The San Diego Humane Society’s Pet-Assisted Therapy Program has noticed how even the most profoundly affected patients have displayed improved appetite, more social interaction and tactile and cognitive stimulation after interactions with pets. “Animals provide unconditional love and emotional support in a way that is unparalleled. Our Pet-Assisted Therapy program brings the joys of animals to people who are otherwise unable to have an animal in their life, such as those living in facilities such as convalescent homes, hospitals, mental health centers, children’s homes and juvenile detention centers,” says Judith Eisenberg, Pet-Assisted Therapy Coordinator for the San Diego Humane Society. “What an animal can give and teach is a powerful source of healing and personal connection.” In this way, pet therapy is an excellent way to provide an extra dimension of happiness to senior citizens.

We encourage you to contact communities individually to learn about their pet policy and find out if there are weight or breed restrictions as well as community pet care programs.

RELATED RESOURCES

Find Pet-Friendly Assisted Living

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The Gift of Life

posted December 17th, 2015 by
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Looking Back

The Gift of Life

The spirit of giving is alive and well at the Richardson Birthing and Special Needs Center, a division of PAAS Vinita.   The following stories are written from the heart by Vicki who oversees the birthing center – – she and her husband Tom play key roles in saving the lives of special dogs.  It is truly a gift.

Over the past several years we have taken in, cared for and either adopted out or adopted ourselves, many special needs dogs. Crippled, cancer, very ill, heart disease, failure to thrive pups and kittens. They also need to be considered in the rescue world. When you look into their eyes and they look back, you can see them just asking for help. Let me recap just a few.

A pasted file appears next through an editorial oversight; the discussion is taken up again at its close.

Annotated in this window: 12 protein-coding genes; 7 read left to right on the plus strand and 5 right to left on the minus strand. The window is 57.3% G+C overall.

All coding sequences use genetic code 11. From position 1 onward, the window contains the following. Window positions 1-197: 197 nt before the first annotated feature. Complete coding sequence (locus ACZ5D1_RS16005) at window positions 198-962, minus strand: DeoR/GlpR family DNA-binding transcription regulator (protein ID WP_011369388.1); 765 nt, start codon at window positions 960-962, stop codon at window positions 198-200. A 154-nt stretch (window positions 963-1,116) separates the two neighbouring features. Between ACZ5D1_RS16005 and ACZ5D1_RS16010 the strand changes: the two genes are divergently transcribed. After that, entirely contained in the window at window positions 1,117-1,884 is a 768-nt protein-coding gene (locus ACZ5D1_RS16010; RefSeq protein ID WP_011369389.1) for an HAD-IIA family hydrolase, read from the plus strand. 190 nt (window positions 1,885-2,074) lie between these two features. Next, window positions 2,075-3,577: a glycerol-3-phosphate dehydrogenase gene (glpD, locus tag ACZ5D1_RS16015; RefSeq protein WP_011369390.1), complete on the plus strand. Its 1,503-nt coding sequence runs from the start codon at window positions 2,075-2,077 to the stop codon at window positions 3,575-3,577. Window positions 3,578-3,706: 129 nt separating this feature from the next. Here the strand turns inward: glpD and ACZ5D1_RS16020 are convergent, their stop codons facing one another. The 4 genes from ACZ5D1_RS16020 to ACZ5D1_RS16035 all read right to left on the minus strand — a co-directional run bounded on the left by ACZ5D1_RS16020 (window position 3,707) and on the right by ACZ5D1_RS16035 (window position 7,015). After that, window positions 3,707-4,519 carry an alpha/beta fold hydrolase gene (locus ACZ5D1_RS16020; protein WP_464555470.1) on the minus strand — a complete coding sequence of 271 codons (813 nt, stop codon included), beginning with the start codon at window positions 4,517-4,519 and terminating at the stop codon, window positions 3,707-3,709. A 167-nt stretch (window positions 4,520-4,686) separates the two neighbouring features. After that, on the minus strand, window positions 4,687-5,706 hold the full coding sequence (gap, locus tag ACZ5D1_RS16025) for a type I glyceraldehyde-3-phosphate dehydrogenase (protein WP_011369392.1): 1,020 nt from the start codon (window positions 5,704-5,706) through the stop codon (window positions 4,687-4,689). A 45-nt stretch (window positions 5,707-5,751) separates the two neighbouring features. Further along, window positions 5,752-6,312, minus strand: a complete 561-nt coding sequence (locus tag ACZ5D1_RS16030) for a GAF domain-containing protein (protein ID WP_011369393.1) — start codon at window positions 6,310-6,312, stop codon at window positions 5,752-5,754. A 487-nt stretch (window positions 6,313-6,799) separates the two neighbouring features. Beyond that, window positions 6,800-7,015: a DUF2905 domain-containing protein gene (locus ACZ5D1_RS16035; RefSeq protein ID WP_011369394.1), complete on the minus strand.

Camille, a little 6 yr. old mini doxie, was brought into Second Chance Shelter 3 years ago. She was pregnant, had massive infections on her skin and in her mouth. When it came time to have her pups, she was so weak, she couldn’t do it, so had a c-section. After they were weaned we noticed a nodule in one of her breasts. Removal and biopsy showed cancer, a slow growing one, but cancer never the less. 6 months later it came back and was removed again. 6 months after that, it was back, and the docs remove almost the entire breast. It never recurred after that, but no one was interested in adopting her, so we did. After 3 years of having her, we got a call from one of Tom’s high school friends that her father, actually the preacher that married Tom and I, had been recently widowed, and felt he needed a dog to keep him company. Tom took a couple of fosters we had and at the last minute, threw in Camille. She had done well with us, but was a very needy little girl, and had a difficult time sharing me with the other dogs. It was a match made in heaven. He has had her for 3 months now and adores her and spoils her rotten.